- FROM LEFT: The Cleveland Scene, Salt Lake City Weekly, Illinois Times and Orlando Weekly.
The Inlander has never pinned its business or readership to Facebook — we're fortunate to enjoy the highest market penetration of any urban weekly in America — but we thought it was important to explain to our readers how the social media behemoth was deprioritizing actual news stories in its so-called News Feed.
That was the subject of staff reporter Daniel Walters's cover story "Feed Frenzy," first published in these pages on Feb. 8. In the weeks since, his in-depth report has been reprinted in 15 other newspapers around the country, including the Boulder Weekly, Orlando Weekly, Salt Lake City Weekly, Creative Loafing Tampa, Cleveland Scene, Detroit Metro Times, Nuvo in Indianapolis and Gambit in New Orleans. Other outlets have said they also plan to publish the Inlander article in the coming days.
Facebook, meanwhile, continues to find itself the object of scrutiny. On Feb. 16, the U.S. Department of Justice announced charges against 13 Russians who, investigators said, turned to Facebook as the tool of choice to disrupt the 2016 election, sowing discord and spreading propaganda.
The real problem of "fake news" — fabricated stories purposefully made to deceive and manipulate unwitting readers — has dogged the social network, and struggling to fight it, Facebook founder Mark Zuckerberg announced plans in January to decrease the reach of all news (real and fake) in favor of more posts from family and friends.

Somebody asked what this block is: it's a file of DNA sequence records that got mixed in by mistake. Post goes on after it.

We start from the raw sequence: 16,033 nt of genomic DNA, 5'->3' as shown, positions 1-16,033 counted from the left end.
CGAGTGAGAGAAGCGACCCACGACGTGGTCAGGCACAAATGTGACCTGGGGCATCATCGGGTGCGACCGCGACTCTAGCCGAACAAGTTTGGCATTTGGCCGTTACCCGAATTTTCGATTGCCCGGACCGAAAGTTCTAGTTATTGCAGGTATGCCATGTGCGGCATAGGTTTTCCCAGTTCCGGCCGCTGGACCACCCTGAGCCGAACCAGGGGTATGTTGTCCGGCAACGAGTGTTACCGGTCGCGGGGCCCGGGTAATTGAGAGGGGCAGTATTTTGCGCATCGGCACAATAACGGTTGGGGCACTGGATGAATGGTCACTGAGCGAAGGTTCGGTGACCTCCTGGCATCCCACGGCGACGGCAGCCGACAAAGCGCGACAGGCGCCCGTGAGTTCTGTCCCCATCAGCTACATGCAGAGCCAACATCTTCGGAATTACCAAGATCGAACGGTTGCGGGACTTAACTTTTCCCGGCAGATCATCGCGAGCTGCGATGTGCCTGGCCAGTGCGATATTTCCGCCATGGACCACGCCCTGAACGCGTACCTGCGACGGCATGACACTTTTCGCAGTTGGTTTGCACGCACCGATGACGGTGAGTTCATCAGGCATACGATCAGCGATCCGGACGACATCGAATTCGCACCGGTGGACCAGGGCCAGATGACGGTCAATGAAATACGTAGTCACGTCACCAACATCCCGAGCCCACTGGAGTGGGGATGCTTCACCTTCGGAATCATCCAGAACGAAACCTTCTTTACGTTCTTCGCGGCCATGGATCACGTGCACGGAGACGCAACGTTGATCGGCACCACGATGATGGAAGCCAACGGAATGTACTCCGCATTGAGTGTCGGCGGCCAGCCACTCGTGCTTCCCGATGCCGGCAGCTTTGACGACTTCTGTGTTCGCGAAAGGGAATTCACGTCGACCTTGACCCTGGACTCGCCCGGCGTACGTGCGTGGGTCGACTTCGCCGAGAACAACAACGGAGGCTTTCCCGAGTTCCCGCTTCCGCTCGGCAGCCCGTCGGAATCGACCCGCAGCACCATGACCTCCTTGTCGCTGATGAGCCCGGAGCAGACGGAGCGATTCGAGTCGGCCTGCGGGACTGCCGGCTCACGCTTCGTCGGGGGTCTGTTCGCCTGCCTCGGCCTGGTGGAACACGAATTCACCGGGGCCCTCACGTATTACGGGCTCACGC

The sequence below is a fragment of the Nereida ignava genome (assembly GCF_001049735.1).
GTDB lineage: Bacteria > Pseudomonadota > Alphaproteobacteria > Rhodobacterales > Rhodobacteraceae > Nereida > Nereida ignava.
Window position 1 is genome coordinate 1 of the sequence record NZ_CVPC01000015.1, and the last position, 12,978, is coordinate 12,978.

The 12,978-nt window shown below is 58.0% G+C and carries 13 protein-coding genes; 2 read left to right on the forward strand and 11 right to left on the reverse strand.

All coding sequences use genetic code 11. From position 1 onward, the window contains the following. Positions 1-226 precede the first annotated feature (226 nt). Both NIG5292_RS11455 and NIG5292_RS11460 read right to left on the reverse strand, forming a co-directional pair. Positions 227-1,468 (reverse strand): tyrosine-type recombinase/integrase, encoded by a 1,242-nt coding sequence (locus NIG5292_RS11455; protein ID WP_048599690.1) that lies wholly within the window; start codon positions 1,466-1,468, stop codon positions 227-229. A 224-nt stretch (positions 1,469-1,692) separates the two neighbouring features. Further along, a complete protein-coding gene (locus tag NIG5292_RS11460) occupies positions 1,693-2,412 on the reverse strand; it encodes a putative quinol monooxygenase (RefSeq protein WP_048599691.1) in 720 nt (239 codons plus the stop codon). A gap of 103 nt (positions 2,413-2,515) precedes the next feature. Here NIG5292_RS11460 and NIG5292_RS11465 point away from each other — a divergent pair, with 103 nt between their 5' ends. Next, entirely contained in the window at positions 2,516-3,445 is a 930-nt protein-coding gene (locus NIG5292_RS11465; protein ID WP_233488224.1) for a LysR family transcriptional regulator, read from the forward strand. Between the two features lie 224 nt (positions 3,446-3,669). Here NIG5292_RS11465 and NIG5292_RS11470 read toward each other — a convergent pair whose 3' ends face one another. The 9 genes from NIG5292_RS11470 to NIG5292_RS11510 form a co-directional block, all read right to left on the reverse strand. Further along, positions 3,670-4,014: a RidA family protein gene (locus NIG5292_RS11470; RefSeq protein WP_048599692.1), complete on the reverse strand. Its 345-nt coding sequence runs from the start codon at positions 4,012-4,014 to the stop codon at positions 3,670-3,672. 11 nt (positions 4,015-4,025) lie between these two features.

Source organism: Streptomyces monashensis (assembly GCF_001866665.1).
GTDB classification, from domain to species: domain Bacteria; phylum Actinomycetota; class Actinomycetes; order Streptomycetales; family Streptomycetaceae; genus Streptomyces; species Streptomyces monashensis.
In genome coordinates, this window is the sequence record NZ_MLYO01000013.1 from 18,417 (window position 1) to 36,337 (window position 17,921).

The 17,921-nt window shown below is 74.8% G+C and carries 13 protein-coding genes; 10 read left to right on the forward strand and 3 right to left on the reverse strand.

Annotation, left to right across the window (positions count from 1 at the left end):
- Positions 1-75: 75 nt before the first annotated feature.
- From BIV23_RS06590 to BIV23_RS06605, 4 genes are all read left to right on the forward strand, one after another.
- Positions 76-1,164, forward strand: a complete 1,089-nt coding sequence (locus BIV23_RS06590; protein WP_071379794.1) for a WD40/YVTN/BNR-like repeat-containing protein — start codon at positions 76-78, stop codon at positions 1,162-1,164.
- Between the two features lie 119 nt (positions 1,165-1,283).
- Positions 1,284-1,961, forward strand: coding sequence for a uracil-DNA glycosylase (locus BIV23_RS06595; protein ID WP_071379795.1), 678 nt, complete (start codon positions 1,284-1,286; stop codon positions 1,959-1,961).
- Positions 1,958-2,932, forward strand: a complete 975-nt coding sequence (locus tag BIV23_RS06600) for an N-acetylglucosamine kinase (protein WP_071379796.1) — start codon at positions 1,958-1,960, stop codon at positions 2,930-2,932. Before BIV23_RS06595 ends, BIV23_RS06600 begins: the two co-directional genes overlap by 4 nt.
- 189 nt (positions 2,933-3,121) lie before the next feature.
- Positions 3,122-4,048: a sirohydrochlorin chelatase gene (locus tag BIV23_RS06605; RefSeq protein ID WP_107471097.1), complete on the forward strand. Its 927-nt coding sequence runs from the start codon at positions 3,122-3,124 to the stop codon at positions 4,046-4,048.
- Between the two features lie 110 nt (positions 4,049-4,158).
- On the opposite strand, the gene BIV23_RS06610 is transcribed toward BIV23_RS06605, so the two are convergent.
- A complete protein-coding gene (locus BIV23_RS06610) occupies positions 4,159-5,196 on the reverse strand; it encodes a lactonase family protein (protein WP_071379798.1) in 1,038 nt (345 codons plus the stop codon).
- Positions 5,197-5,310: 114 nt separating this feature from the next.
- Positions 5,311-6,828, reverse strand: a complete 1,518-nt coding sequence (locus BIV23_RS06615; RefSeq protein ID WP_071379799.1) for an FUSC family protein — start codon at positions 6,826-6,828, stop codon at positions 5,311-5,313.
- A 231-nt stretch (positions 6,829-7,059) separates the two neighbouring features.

As Walters explains in his report: "Facebook's new algorithm threatens to make existing fake news problems even worse. ... By focusing on friends and family, it could strengthen the filter bubble even further. Rewarding 'engagement' can just as easily incentivize the worst aspects of the internet."
Still, Walters notes, there are those who believe a breakup between Facebook and news organizations could be a good thing. Then, maybe, news outlets might spend less time chasing after clickbait stories and more time fulfilling their watchdog role as the Fourth Estate.
And, Walters writes, "maybe, the hope goes, readers would start seeking out newspapers directly again." ♦
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— JACOB H. FRIES